Those observations led me to add the following paragraph to my upcoming letter:
The therapist’s failure to consider the traumatic aspects of the incident foreclosed her consideration of how the incident might play a role in my adult life. Psychoanalyst Harold Blum has shown, for example, that childhood trauma can be transformed and temporally-displaced by the mind such that the underlying traumatic source of an adult’s psychological preoccupations is masked. Through the disguise of affective reversal of childhood trauma and associated unconscious conflicts, aspects of the original trauma might appear in the adult as, say, idealization rather than obvious traumatic sequaelae. Cf. Blum, H.P., “The Creative Transformation of Trauma: Marcel Proust’s In Search of Lost Time.” One might legitimately speculate about the ways in which childhood medical trauma might perhaps lead to an adult individual’s idealization of his treating physicians. Might my idealized obsessive preoccupation in adulthood with certain of my treating physicians, such as, Stanley R. Palombo, M.D., Laurence C. Sack, M.D. and Dr. P– be rooted in such a psychic transformation of childhood medical trauma? One wonders. Of course, a therapist who has no training in psychodynamic work or who has uninformed notions about trauma will not be able to consider such possibilities.
Check out another one of my idealized dreams about a medical doctor. Note the theme of loss in the dream — here manifested in a poignant sense of lost youth. Dr. Sack died in 2003; I think about him all the time.
Also, what about my obsession since age thirteen with Dr. Zhivago?
When a therapist hears about childhood medical trauma in a patient he should always be alert to how that might play a role in the transference. I saw a psychoanalyst–he never gave it a thought. “That would have had no effect on you.” I can’t talk to brilliant people; they have no idea what I am talking about!! I’m stuck being an aging plagiarist!!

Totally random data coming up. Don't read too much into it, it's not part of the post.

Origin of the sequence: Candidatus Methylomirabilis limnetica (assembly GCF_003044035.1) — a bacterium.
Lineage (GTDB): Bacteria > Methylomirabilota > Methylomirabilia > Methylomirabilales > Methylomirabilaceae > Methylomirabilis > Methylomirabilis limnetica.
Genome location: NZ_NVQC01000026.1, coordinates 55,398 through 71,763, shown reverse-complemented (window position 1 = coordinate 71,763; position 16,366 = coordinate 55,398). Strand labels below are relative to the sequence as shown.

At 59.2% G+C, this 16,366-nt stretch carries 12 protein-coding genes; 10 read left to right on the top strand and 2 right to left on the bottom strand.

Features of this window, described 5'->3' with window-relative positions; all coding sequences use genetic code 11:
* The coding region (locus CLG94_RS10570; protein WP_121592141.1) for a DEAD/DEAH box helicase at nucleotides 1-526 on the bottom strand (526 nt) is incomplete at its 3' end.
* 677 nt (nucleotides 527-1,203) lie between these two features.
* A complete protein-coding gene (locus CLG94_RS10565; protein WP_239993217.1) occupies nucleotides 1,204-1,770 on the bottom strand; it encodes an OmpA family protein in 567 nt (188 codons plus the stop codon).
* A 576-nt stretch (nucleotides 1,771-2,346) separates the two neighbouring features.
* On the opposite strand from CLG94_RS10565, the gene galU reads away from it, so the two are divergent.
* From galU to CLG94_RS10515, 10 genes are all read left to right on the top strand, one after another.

I am a perfectionist. Does that parallel an impossible search for the perfect friend? Is my perfectionism related to my obsession with eggs and sausages? Something to think about.
The psychoanalyst Daniel Shaw writes:
The problem of pathological perfectionism has its roots in parental failures in managing healthy omnipotence in the developing child. Traumatic misattunement, unresponsiveness and impingement by parents leads to the development of pathological forms of omnipotence, and the child must then seek an antidote to unbearable impotence. This may be externalized, as in cases of spiritual submission to others who are perceived as perfect, or as in the search for the perfect lover [or friend], who turns out never to be perfect enough; or internalized, where an internal masochistic slave strives desperately to fulfill insatiable demands for perfection from an internal sadistic master.
Shaw is proposing a parallel between unconscious guilt (where an internal masochistic slave strives desperately to fulfill insatiable demands for perfection from an internal sadistic master) and the impossible quest for the perfect friend. Interesting.
Dear Gary Freedman,
Thanks for sending the dream with interpretation. Unfortunately, I am academic psychologist doing empirical research and have no training at all in psychoanalysis, so I cannot say anything to your own ideas about the dream.
Prof. (apl.) Dr. phil. Michael Schredl
Diplom-Psychologe, Diplom-Ingenieur der Elektrotechnik
Sleep laboratory, Central Institute of Mental Health
Medical Faculty Mannheim/Heidelberg University
Tel.: ++49 – 621 – 1703-1782
Am 04.11.2018 um 23:35 schrieb Gary Freedman:
I am aware of your interest in the use of dreams in psychotherapy. Would you care to take a look at the interpretation of a primal scene dream I had?